UN wants Lanka accountability mechanism before SeptemberGeneva: The UN yesterday hoped that Sri Lanka will put in place mechanisms for accountability and reconciliation ahead of its September session when the long-awaited report on alleged human rights violations in the country will
Geneva: The UN yesterday hoped that Sri Lanka will put in place mechanisms for accountability and reconciliation ahead of its September session when the long-awaited report on alleged human rights violations in the country will be issued.
The UN will remain very engaged in discussions with Lankan authorities on the need for transparent and inclusive processes to develop credible mechanisms for accountability and reconciliation ahead of its September report, UN High Commissioner for Human Rights Zeid Ra'ad Al Hussein said.
Speaking on the opening day of the 29th session of the Human Rights Council here, Al Hussein also welcomed the new Lankan government for passing the 19th constitutional amendment.
“If implemented appropriately, it will bring renewed hope for democracy and the rule of law,” he said. The 19th amendment to the Constitution was adopted by Lankan parliament in April this year with overwhelming majority. The legislation envisages the dilution of many powers of executive Presidency.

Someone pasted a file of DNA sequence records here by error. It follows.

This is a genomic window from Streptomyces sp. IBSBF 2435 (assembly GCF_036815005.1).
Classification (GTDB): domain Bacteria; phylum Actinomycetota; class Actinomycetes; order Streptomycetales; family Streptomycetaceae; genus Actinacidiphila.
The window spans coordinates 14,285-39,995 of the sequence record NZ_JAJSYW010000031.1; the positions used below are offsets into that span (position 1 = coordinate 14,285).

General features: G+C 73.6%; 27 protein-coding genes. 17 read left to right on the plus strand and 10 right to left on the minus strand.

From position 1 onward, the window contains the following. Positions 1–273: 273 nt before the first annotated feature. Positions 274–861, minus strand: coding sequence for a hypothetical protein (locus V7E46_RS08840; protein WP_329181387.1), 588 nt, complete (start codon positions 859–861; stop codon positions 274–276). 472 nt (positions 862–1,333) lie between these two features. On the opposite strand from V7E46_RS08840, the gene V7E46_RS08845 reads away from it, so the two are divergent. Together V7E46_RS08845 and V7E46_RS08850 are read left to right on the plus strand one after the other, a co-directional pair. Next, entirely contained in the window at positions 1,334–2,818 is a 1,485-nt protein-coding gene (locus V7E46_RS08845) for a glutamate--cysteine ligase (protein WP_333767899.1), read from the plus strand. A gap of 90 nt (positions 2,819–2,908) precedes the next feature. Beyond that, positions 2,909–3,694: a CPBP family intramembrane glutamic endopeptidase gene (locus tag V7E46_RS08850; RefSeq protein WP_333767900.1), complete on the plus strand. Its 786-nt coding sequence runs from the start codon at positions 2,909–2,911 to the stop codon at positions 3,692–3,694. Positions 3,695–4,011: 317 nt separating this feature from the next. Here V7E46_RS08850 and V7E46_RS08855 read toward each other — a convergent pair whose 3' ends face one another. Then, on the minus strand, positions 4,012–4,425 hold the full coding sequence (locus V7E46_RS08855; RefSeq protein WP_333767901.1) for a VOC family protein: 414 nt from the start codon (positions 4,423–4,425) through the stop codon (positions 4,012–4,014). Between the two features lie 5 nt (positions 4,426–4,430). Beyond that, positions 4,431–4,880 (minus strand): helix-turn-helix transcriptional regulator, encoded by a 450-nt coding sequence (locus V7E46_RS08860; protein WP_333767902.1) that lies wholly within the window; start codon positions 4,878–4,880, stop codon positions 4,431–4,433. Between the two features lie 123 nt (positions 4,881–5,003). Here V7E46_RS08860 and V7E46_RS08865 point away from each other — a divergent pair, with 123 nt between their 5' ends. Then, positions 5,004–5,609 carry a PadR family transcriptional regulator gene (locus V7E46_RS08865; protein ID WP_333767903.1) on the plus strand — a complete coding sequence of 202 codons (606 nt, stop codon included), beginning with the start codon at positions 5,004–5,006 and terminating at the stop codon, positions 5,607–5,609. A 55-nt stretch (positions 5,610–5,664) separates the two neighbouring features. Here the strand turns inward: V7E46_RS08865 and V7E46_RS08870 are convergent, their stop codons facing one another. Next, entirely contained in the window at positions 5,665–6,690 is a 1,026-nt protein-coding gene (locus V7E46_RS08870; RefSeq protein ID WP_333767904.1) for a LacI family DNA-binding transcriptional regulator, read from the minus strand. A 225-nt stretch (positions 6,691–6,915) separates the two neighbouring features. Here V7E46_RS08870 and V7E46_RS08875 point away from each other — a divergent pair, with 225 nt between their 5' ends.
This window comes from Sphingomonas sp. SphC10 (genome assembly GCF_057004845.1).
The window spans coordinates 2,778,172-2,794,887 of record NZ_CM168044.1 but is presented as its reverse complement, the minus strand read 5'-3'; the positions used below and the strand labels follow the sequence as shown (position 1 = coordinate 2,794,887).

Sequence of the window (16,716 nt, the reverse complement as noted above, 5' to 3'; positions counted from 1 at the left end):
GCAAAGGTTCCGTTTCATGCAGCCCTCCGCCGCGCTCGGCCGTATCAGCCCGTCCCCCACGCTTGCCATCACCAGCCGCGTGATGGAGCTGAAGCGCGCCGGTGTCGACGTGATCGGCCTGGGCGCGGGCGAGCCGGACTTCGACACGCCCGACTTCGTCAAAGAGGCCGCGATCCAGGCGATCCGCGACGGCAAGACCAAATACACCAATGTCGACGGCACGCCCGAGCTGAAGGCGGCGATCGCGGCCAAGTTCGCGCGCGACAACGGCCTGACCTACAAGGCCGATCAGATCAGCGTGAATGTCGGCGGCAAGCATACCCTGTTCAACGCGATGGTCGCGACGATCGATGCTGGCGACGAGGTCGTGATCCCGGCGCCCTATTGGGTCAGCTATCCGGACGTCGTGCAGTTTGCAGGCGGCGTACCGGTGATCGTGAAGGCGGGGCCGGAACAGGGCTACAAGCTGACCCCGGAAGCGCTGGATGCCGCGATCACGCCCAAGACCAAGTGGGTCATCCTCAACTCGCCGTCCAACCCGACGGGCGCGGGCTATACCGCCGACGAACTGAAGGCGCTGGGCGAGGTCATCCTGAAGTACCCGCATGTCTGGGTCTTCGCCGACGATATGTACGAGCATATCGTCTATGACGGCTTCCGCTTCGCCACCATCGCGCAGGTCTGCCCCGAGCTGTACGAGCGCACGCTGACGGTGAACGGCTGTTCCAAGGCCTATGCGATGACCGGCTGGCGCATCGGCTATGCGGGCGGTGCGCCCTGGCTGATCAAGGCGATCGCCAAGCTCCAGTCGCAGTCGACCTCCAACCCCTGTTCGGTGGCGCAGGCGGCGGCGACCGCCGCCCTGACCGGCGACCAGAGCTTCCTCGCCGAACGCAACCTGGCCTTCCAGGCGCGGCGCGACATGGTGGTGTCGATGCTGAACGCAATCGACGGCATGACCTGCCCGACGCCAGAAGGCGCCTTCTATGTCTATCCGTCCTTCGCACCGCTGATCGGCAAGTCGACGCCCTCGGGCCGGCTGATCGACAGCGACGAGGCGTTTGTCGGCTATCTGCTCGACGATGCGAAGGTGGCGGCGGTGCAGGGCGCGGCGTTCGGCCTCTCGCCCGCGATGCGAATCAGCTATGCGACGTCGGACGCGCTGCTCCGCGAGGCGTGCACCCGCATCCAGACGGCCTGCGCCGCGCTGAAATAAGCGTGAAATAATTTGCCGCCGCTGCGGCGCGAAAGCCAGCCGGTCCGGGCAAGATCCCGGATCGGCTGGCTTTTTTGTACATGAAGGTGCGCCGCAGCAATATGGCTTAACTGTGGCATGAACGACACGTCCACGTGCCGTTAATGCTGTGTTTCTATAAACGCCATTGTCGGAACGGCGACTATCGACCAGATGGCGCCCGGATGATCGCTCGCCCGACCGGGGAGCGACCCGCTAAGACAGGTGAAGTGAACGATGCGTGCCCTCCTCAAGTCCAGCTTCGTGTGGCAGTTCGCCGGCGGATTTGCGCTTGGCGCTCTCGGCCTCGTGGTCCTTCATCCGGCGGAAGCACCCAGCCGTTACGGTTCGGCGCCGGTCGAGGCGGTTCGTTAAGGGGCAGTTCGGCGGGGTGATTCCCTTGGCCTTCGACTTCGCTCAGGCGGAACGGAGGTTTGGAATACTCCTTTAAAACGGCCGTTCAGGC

The UNHRC had showed goodwill towards the new Maithripala Sirisena government when in March it deferred the presentation of its long-awaited report on alleged human rights violations in Sri Lanka during the LTTE conflict to September.
The reprieve of six months came as the new government began to constructively engage the UN and the international community after what was seen as the intransigence approach of the former Mahinda Rajapaksa regime.
Commenting on the UN rights chief's comments the deputy foreign minister Ajith P Perera said the government would uphold the UN's faith.
“We will set up a comprehensive local mechanism as anticipated by the UN High Commissioner by September. It will safeguard our soldiers and uphold the sovereignty of our country,” Perera said.
The UNHRC in terms of their March 2014 resolution had advocated an international mechanism to investigate alleged war crimes committed by both government troops and the LTTE (Liberation Tigers of Tamil Eelam) during the final phase of the nearly three-decade-long military conflict which ended in 2009.
The Rajapaksa government had refused to cooperate with the international investigation, calling it an attack on the country's sovereignty.